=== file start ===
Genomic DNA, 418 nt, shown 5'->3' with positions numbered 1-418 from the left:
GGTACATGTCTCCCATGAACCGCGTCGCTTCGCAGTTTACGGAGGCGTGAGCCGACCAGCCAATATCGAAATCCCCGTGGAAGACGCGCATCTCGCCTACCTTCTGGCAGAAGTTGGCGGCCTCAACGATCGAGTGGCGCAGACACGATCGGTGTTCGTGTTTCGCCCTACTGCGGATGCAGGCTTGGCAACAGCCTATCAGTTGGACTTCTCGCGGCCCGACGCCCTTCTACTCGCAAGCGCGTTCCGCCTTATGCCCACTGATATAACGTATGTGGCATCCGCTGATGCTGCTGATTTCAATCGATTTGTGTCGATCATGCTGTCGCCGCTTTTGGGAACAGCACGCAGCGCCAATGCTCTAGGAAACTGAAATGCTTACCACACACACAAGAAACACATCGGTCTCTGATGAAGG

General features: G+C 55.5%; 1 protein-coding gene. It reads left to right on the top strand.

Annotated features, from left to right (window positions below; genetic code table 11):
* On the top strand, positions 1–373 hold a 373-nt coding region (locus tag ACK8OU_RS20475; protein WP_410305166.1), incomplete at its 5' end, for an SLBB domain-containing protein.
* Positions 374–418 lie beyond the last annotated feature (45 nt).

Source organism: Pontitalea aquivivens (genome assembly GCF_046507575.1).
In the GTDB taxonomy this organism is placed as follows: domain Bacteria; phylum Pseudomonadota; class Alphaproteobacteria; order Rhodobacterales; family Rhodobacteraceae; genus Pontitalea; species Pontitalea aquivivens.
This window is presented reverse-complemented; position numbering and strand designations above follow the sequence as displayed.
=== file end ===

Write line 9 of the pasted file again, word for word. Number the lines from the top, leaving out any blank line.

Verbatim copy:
This window is presented reverse-complemented; position numbering and strand designations above follow the sequence as displayed.